Sometimes the argument is made that the Chinese must save more because the social safety net there is extremely tenuous—they don’t even have the comfort of titles to property and social services are spotty and the bureaucracy presumably needs to be greased with many bribes and that sort of thing. This sort of logic would then be flipped to argue that a low savings rate is proof of a just, confident, and well-functioning society—it’s not a matter of impulsive consumers as the wrongheaded moralists and anachronistic puritans would have you believe. It strikes me as a conundrum of consumerism that the failure to save could be read blithely and myopically as the accomplishment a successful economic equilibrium, as though the fund for future investment to sustain those consumption levels were entirely irrelevant. Consumerism—an economic order based on maximizing consumer spending—must encourage the idea that savings are a kind of “glut,” a residual that proves an inefficient sort of budgeting has taken place somewhere. Personal savings can then feel like a personal failure to find enough stuff to spend one’s earnings on, to be sufficiently full of desires, to make having worked worth it. In a culture in which we are basically compelled to spend to keep the world as we know it going, accruing savings can leave us feeling guilty for not wanting enough. It’s possible that at this point, we would feel too guilty to ever believe that we are satisfied with what we have.

by Rob Horning

8 May 2009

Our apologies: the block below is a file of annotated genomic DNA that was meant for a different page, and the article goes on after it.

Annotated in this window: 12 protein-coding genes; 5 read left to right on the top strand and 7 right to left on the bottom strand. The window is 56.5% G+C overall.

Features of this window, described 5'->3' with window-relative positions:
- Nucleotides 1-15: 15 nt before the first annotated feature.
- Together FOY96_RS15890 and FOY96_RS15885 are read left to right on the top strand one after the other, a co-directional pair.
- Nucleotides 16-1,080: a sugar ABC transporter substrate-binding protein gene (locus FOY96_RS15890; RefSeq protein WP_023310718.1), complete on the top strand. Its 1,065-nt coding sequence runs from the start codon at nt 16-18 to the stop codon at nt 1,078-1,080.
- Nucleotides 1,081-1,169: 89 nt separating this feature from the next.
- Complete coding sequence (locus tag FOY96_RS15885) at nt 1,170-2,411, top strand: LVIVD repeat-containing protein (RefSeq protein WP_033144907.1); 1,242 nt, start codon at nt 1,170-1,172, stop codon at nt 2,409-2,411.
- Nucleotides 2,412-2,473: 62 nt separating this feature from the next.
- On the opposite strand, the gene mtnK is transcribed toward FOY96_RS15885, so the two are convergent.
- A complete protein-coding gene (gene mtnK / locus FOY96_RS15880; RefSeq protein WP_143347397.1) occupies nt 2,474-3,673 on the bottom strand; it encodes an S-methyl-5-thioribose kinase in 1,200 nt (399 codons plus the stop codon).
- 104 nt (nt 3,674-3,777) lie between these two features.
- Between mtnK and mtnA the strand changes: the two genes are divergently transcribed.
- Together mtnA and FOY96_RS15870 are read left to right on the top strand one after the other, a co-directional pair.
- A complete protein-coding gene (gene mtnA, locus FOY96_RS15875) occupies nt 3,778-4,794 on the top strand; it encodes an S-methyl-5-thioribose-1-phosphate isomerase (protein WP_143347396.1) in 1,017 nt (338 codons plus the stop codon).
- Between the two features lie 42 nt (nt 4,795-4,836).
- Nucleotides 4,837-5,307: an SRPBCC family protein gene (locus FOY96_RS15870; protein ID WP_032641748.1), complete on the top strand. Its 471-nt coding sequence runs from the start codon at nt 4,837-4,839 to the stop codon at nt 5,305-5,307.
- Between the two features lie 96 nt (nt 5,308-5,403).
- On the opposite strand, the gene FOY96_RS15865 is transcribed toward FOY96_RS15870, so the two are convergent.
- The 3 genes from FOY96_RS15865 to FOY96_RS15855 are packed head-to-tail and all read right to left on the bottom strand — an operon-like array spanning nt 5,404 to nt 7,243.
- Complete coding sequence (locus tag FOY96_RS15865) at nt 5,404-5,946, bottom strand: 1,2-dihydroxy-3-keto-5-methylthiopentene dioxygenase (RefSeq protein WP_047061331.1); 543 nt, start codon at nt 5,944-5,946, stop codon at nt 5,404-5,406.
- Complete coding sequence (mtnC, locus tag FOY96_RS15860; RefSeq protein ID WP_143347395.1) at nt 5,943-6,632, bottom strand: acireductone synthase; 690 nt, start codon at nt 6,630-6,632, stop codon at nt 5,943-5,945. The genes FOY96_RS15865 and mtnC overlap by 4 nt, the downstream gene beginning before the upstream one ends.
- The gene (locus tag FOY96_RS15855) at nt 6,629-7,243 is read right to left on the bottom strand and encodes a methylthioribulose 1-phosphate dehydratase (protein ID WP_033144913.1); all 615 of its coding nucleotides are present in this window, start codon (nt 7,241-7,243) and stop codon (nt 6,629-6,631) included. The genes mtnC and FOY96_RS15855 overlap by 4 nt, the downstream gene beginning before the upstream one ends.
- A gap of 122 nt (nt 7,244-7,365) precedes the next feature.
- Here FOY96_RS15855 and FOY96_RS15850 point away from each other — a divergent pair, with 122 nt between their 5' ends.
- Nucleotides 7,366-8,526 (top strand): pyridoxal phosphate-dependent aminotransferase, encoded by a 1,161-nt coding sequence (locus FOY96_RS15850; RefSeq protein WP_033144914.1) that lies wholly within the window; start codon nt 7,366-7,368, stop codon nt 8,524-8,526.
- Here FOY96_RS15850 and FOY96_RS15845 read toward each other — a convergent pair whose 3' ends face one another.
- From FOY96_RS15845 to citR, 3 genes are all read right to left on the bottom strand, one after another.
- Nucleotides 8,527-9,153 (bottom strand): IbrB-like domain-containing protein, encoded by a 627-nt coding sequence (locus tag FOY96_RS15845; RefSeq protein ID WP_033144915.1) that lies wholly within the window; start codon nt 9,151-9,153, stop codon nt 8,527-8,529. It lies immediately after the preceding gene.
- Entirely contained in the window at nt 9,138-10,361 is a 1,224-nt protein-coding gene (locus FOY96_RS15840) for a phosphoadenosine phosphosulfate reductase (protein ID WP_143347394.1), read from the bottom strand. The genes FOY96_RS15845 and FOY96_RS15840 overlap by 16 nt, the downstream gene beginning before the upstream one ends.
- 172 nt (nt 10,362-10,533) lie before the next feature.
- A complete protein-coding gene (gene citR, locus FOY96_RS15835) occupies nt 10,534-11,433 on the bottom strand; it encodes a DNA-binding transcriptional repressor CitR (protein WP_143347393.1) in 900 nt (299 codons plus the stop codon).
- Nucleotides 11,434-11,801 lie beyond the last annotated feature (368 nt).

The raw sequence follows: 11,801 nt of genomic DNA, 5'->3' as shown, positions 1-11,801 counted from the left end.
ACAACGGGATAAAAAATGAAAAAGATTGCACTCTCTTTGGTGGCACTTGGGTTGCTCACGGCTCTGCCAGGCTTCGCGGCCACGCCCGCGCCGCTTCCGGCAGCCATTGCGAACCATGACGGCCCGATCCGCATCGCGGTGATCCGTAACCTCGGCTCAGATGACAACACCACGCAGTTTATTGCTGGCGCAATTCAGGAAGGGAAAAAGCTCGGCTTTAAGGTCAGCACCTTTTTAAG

This is not a post about online pornography (though I expect it will attract a lot of comment spam). Rather it’s about this essay by Llewellyn Hinkes, which wonders about the status of fetish objects—he seems to have in mind the phenomenon of being seduced by the tangibility of an object for reasons above and beyond its usefulness—when digitization is making culture more and more virtual.

Having something like this stored digitally, where a single hard drive failure can destroy years of hoarding in an instant, is frightening. It’s as if mother-destroyer can enter your house at any moment, chop off the super-ego, and then throw it in the garbage. For a time, I hoarded gobs and gobs of mp3s of obscure psychedelic music: Japanese-Brazilian lounge albums, avant-garde noise compositions, anything by Gary Wilson. Then one day, I saw it all disappear. I made a stupid mistake when moving files from an external hard drive that cost me my entire music collection. And what frightened me was that it didn’t really mean that much.

I completely relate to this and not because I am also a fan of Gary Wilson. Still, I am trying hard not to be frightened by this new intangibility but to instead revel in it, experience it as liberation, or at least a step toward freeing myself of the hoarding impulses.